A new poll conducted in the wake of the international Panama Papers scandal found that an overwhelming majority of Canadians agree that if any Canadian politician were linked to tax evasion they should resign from their position immediately.
The poll of 25 countries around the world, conducted by Ipsos Global, found 87 per cent of Canadians agree that is a politician were proven to have done what is alleged in the Panama Papers they should resign.
READ MORE: Panama Papers: Why should Canadians care?
In Canada, 88 per cent of Canadians agree (58 per cent strongly/30 per cent somewhat) that the Panama Papers reveal there are two sets of rules in the world – one for rich people, and one for everybody else.
The Panama Papers, released by the International Consortium of Investigative Journalists, include roughly 11.5 million documents that detail financial information for more than 200,000 offshore entities linked to the Panamanian law firm Mossack Fonseca.
While it’s not illegal for a Canadian to set up an offshore account or business, they do have to comply with Canada’s tax laws and declare taxable income transferred outside of Canada.
Included in the release are some 625 Canadians whose names were listed in the leaked documents. A non-profit organization called Canadians For Tax Fairness suggests federal and provincial governments lose almost $8 billion in tax revenues a year because of money stored in offshore accounts.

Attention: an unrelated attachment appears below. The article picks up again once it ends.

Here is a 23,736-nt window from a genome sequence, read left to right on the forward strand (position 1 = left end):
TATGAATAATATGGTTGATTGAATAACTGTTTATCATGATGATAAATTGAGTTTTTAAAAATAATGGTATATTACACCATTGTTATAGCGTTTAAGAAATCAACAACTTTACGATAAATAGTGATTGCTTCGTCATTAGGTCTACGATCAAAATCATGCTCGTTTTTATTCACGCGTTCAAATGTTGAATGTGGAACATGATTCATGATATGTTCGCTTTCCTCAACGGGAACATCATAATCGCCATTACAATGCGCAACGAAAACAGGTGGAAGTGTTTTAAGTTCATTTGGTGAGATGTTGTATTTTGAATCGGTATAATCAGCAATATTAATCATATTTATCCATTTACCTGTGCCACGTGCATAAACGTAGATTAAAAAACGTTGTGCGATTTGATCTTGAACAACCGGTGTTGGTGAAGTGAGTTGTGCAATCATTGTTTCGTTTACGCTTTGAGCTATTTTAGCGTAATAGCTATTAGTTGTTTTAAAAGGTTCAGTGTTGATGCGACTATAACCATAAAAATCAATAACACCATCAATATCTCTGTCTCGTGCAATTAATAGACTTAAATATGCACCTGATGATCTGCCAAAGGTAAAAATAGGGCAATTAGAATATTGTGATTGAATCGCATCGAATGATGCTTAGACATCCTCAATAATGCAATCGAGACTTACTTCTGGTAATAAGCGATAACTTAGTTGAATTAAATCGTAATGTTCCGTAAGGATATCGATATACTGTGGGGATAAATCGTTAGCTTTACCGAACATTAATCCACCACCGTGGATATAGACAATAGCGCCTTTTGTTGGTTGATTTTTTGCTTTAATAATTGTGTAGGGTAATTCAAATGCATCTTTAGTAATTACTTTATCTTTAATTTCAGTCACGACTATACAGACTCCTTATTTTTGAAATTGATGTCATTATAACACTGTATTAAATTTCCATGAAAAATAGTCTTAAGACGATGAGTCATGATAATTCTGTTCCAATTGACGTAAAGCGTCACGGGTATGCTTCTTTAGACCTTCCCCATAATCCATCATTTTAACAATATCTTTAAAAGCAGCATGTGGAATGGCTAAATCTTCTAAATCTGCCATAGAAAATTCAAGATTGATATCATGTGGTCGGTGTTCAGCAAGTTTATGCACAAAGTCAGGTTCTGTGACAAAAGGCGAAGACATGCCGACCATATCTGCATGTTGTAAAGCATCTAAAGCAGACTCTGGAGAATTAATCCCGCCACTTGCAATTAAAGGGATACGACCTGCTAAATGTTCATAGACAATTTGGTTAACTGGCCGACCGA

Following the leaks, Iceland’s prime minister Sigmundur Gunnlaugsson was forced to step down while U.K. PM David Cameron admitted to having profited from his father’s offshore company.
The Ipsos Global survey looked at the attitudes of the public in more than two dozen countries following the international scandal.
This was slightly higher than the global average of 80 per cent who believed the papers show a double standard when it comes to paying taxes.
Canadians took a harder stance than the global average which found 82 per cent of respondents agreed a politician should resign if they were implicated in the offshore banking leak.
The survey also showed that 22 per cent of Canadians agree (6% strongly/13% somewhat) that it’s “completely reasonable to avoid taxes however you can, including putting money in shell companies and offshore accounts.”
However, when it came to general awareness of the Panama Papers scandal just 26 per cent of Canadians said they “know a great deal” or “knew a little” about the offshore dealings.
Countries with the greatest level of awareness are Malta (78 per cent), India (59 per cent), Spain (57 per cent) and Peru (51 per cent).
The survey was conducted via Ipsos Online Panel of 25 countries around the world that included Argentina, Australia, Belgium, Brazil, Canada, China, France, Great Britain, Germany, Hungary, India, Italy, Japan, Mexico, Peru, Poland, Russia, Saudi Arabia, South Africa, South Korea, Spain, Sweden, Turkey and the United States of America. In the U.S. and Canada 18,058 adults aged 18-64 were surveyed. In all other countries approximately 1,000 individuals were interviewed individuals participated on a country by basis via the Ipsos Online Panel with exception of Argentina, Belgium, Hungary, India, Argentina, Belgium, Hungary, India, Malta, Mexico, Peru, Poland, Russia, South Africa, South Korea, Sweden and Turkey, where each have a sample approximately 500+.